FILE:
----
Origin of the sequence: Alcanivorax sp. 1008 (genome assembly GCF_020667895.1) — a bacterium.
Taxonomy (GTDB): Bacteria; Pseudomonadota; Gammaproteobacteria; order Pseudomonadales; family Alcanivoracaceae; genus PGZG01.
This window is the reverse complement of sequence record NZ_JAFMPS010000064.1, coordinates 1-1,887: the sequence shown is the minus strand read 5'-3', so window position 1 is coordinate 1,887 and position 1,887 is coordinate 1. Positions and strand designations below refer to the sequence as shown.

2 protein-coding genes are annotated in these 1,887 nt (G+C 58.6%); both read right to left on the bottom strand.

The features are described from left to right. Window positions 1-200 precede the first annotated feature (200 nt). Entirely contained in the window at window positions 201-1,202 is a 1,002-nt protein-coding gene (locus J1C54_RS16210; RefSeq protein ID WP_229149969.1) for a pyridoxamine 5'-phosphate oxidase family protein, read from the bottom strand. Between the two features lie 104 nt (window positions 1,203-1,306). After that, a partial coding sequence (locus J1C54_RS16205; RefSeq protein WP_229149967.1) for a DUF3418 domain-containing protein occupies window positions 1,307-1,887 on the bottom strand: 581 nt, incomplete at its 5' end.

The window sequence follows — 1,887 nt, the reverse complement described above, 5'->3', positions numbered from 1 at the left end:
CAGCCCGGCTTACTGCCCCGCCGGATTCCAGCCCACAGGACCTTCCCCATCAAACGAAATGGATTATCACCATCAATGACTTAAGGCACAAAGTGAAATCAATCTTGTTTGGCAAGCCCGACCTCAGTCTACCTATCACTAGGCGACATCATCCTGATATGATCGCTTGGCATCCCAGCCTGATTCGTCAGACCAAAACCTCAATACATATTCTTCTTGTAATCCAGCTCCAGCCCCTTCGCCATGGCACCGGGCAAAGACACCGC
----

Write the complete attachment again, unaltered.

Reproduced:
Origin of the sequence: Alcanivorax sp. 1008 (genome assembly GCF_020667895.1) — a bacterium.
Taxonomy (GTDB): Bacteria; Pseudomonadota; Gammaproteobacteria; order Pseudomonadales; family Alcanivoracaceae; genus PGZG01.
This window is the reverse complement of sequence record NZ_JAFMPS010000064.1, coordinates 1-1,887: the sequence shown is the minus strand read 5'-3', so window position 1 is coordinate 1,887 and position 1,887 is coordinate 1. Positions and strand designations below refer to the sequence as shown.

2 protein-coding genes are annotated in these 1,887 nt (G+C 58.6%); both read right to left on the bottom strand.

The features are described from left to right. Window positions 1-200 precede the first annotated feature (200 nt). Entirely contained in the window at window positions 201-1,202 is a 1,002-nt protein-coding gene (locus J1C54_RS16210; RefSeq protein ID WP_229149969.1) for a pyridoxamine 5'-phosphate oxidase family protein, read from the bottom strand. Between the two features lie 104 nt (window positions 1,203-1,306). After that, a partial coding sequence (locus J1C54_RS16205; RefSeq protein WP_229149967.1) for a DUF3418 domain-containing protein occupies window positions 1,307-1,887 on the bottom strand: 581 nt, incomplete at its 5' end.

The window sequence follows — 1,887 nt, the reverse complement described above, 5'->3', positions numbered from 1 at the left end:
CAGCCCGGCTTACTGCCCCGCCGGATTCCAGCCCACAGGACCTTCCCCATCAAACGAAATGGATTATCACCATCAATGACTTAAGGCACAAAGTGAAATCAATCTTGTTTGGCAAGCCCGACCTCAGTCTACCTATCACTAGGCGACATCATCCTGATATGATCGCTTGGCATCCCAGCCTGATTCGTCAGACCAAAACCTCAATACATATTCTTCTTGTAATCCAGCTCCAGCCCCTTCGCCATGGCACCGGGCAAAGACACCGC